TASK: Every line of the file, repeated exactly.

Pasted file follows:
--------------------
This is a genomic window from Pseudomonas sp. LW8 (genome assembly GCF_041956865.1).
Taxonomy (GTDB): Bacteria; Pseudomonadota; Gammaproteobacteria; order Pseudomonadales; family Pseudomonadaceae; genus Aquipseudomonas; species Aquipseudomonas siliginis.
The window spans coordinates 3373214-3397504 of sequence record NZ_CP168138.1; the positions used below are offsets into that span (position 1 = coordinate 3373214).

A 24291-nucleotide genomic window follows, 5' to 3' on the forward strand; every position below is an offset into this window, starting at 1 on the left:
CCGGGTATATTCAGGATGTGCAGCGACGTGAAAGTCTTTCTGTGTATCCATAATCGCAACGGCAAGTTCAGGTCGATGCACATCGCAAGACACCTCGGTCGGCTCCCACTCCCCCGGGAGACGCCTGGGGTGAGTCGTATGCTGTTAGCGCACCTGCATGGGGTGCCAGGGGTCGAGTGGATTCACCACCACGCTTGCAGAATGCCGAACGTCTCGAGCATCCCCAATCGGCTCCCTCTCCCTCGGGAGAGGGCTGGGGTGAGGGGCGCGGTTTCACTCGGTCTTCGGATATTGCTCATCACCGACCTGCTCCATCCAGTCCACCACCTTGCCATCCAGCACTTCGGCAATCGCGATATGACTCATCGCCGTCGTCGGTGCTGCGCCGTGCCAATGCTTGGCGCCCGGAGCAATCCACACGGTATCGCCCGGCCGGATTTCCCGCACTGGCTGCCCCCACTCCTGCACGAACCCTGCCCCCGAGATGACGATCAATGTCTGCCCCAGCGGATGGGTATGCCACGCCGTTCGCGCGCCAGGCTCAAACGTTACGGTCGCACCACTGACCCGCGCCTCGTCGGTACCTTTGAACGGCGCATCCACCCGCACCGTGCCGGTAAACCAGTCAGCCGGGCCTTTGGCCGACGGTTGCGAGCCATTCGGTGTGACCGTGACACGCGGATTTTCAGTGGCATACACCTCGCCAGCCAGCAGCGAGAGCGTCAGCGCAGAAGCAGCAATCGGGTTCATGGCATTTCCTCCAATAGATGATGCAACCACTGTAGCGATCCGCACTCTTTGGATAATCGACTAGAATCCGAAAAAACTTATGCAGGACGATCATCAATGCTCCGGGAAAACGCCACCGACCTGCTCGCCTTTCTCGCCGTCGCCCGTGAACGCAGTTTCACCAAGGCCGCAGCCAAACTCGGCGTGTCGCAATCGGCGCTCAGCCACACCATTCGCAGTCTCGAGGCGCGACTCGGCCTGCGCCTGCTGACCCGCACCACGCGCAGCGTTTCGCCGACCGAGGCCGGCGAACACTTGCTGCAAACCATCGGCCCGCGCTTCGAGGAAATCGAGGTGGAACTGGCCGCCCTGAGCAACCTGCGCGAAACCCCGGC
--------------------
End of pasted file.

This is a genomic window from Pseudomonas sp. LW8 (genome assembly GCF_041956865.1).
Taxonomy (GTDB): Bacteria; Pseudomonadota; Gammaproteobacteria; order Pseudomonadales; family Pseudomonadaceae; genus Aquipseudomonas; species Aquipseudomonas siliginis.
The window spans coordinates 3373214-3397504 of sequence record NZ_CP168138.1; the positions used below are offsets into that span (position 1 = coordinate 3373214).

A 24291-nucleotide genomic window follows, 5' to 3' on the forward strand; every position below is an offset into this window, starting at 1 on the left:
CCGGGTATATTCAGGATGTGCAGCGACGTGAAAGTCTTTCTGTGTATCCATAATCGCAACGGCAAGTTCAGGTCGATGCACATCGCAAGACACCTCGGTCGGCTCCCACTCCCCCGGGAGACGCCTGGGGTGAGTCGTATGCTGTTAGCGCACCTGCATGGGGTGCCAGGGGTCGAGTGGATTCACCACCACGCTTGCAGAATGCCGAACGTCTCGAGCATCCCCAATCGGCTCCCTCTCCCTCGGGAGAGGGCTGGGGTGAGGGGCGCGGTTTCACTCGGTCTTCGGATATTGCTCATCACCGACCTGCTCCATCCAGTCCACCACCTTGCCATCCAGCACTTCGGCAATCGCGATATGACTCATCGCCGTCGTCGGTGCTGCGCCGTGCCAATGCTTGGCGCCCGGAGCAATCCACACGGTATCGCCCGGCCGGATTTCCCGCACTGGCTGCCCCCACTCCTGCACGAACCCTGCCCCCGAGATGACGATCAATGTCTGCCCCAGCGGATGGGTATGCCACGCCGTTCGCGCGCCAGGCTCAAACGTTACGGTCGCACCACTGACCCGCGCCTCGTCGGTACCTTTGAACGGCGCATCCACCCGCACCGTGCCGGTAAACCAGTCAGCCGGGCCTTTGGCCGACGGTTGCGAGCCATTCGGTGTGACCGTGACACGCGGATTTTCAGTGGCATACACCTCGCCAGCCAGCAGCGAGAGCGTCAGCGCAGAAGCAGCAATCGGGTTCATGGCATTTCCTCCAATAGATGATGCAACCACTGTAGCGATCCGCACTCTTTGGATAATCGACTAGAATCCGAAAAAACTTATGCAGGACGATCATCAATGCTCCGGGAAAACGCCACCGACCTGCTCGCCTTTCTCGCCGTCGCCCGTGAACGCAGTTTCACCAAGGCCGCAGCCAAACTCGGCGTGTCGCAATCGGCGCTCAGCCACACCATTCGCAGTCTCGAGGCGCGACTCGGCCTGCGCCTGCTGACCCGCACCACGCGCAGCGTTTCGCCGACCGAGGCCGGCGAACACTTGCTGCAAACCATCGGCCCGCGCTTCGAGGAAATCGAGGTGGAACTGGCCGCCCTGAGCAACCTGCGCGAAACCCCGGC